Galaxy Note 3 caught cheating on benchmarks; did Samsung learn nothing from the GS4?

Mobile phone benchmarks sure seem like they’re on the way out. While they often mean well, it’s becoming more and more clear just how difficult it is to accurately gauge overall handset performance with a simple battery of tests. That’s not to say that they don’t have their uses, but we’ve noticed a trend lately where benchmark results are downplayed when evaluating phones. Facing an already uncertain future, benchmarks aren’t done any favors when companies set out to artificially manipulate them, as accusations pegged Samsung as doing with the Galaxy S 4. Now that the Note 3 has arrived, it’s getting put under the microscope, as well, and it looks like Samsung is once again up to its old tricks.

Sure enough, the Note 3 (US edition) is playing around with its CPU behavior when it detects specific benchmark apps being run. Normally, when the phone goes idle three of the four Snapdragon 800 cores are disabled, and the active one sees its speed dialed-down. When a benchmark app is active, however, that never happens, and all cores remain enabled, clocked to full speed. Ars Technica was able to confirm this behavior by simply renaming the package for a benchmark app, and witnessing the drastically different CPU behavior.

When running a GS4 benchmark with such a modified app (top, right), preventing Samsung from cheating, the phone scores very much in line with the LG G2 – without taking that step, the GS4 appears to be much more powerful than the G2, despite being powered by the same Snapdragon 800.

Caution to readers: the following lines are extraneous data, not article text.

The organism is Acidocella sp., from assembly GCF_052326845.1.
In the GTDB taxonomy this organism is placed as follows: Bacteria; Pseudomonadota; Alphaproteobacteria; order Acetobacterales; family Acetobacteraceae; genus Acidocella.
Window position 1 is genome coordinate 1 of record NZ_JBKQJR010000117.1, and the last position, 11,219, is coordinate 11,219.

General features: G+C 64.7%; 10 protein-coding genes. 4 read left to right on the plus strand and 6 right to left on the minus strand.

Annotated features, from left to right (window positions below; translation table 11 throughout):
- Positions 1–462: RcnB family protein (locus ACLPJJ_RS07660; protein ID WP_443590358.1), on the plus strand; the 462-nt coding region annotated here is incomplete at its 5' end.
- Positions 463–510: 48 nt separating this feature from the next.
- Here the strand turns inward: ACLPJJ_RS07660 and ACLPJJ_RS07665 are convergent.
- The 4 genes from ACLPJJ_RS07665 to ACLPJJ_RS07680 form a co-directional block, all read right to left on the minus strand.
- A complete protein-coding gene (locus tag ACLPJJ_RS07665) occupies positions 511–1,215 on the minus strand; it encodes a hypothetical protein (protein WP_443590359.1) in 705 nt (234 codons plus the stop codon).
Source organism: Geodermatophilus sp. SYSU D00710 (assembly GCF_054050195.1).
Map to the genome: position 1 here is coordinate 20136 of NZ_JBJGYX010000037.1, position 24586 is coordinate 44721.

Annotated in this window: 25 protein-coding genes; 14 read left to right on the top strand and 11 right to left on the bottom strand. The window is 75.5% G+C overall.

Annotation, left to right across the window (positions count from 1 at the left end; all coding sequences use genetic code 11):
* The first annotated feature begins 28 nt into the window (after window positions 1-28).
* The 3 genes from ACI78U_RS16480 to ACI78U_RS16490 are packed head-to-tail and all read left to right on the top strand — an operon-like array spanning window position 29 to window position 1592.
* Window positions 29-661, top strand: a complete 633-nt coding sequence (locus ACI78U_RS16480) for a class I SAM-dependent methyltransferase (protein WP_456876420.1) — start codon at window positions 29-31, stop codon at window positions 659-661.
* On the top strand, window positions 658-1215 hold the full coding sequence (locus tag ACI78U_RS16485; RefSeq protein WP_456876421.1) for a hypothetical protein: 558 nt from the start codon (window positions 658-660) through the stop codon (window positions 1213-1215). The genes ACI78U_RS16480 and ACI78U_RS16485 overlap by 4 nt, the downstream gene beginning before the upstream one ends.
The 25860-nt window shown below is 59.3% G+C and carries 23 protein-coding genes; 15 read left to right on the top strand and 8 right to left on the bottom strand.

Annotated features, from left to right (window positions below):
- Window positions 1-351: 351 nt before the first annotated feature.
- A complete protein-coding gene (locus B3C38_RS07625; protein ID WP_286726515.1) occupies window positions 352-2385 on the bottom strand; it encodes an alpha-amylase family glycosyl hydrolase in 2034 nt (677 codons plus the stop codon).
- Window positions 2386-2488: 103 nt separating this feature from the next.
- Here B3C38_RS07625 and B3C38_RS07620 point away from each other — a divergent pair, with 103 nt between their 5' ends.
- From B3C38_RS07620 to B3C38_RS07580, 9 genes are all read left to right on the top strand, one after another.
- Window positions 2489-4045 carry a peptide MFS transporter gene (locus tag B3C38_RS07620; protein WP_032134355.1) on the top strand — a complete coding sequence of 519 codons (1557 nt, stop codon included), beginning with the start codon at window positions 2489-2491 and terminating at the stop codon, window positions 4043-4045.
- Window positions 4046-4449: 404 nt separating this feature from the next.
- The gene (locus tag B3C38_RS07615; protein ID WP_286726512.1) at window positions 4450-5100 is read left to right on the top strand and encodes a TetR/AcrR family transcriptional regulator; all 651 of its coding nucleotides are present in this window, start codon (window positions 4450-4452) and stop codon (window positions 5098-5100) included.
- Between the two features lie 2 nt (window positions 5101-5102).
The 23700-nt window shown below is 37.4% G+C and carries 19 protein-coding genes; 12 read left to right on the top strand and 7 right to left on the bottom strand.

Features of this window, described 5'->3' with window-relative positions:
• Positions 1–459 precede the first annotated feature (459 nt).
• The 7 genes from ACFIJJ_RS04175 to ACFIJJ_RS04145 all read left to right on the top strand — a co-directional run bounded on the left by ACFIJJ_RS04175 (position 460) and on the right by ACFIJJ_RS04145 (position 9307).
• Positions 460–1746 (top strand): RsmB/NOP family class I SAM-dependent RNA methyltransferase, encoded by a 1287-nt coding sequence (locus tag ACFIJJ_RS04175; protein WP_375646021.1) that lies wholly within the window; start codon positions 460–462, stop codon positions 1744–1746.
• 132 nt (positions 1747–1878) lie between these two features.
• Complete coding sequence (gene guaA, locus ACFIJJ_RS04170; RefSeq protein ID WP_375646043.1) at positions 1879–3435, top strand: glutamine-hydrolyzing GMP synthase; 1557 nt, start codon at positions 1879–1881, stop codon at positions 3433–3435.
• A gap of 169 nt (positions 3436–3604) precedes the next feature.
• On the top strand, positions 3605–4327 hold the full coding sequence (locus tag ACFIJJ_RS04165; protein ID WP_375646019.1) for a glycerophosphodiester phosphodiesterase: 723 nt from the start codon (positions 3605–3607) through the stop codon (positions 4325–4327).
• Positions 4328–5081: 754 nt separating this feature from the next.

Once again, a hard-coded list of apps was discovered hidden away in the Note 3’s settings, to take advantage of this anomalous CPU behavior. All told, 25 apps trigger this mode, including AnTuTu, GLBenchmark, and NenaMark.


Source: Ars Technica
Via: Android Beat

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About The Author
Stephen Schenck
Stephen has been writing about electronics since 2008, which only serves to frustrate him that he waited so long to combine his love of gadgets and his degree in writing. In his spare time, he collects console and arcade game hardware, is a motorcycle enthusiast, and enjoys trapping blue crabs. Stephen's first mobile device was a 624 MHz Dell Axim X30, which he's convinced is still a viable platform. Stephen longs for a market where phones are sold independently of service, and bandwidth is cheap and plentiful; he's not holding his breath. In the meantime, he devours smartphone news and tries to sort out the juicy bits Read more about Stephen Schenck!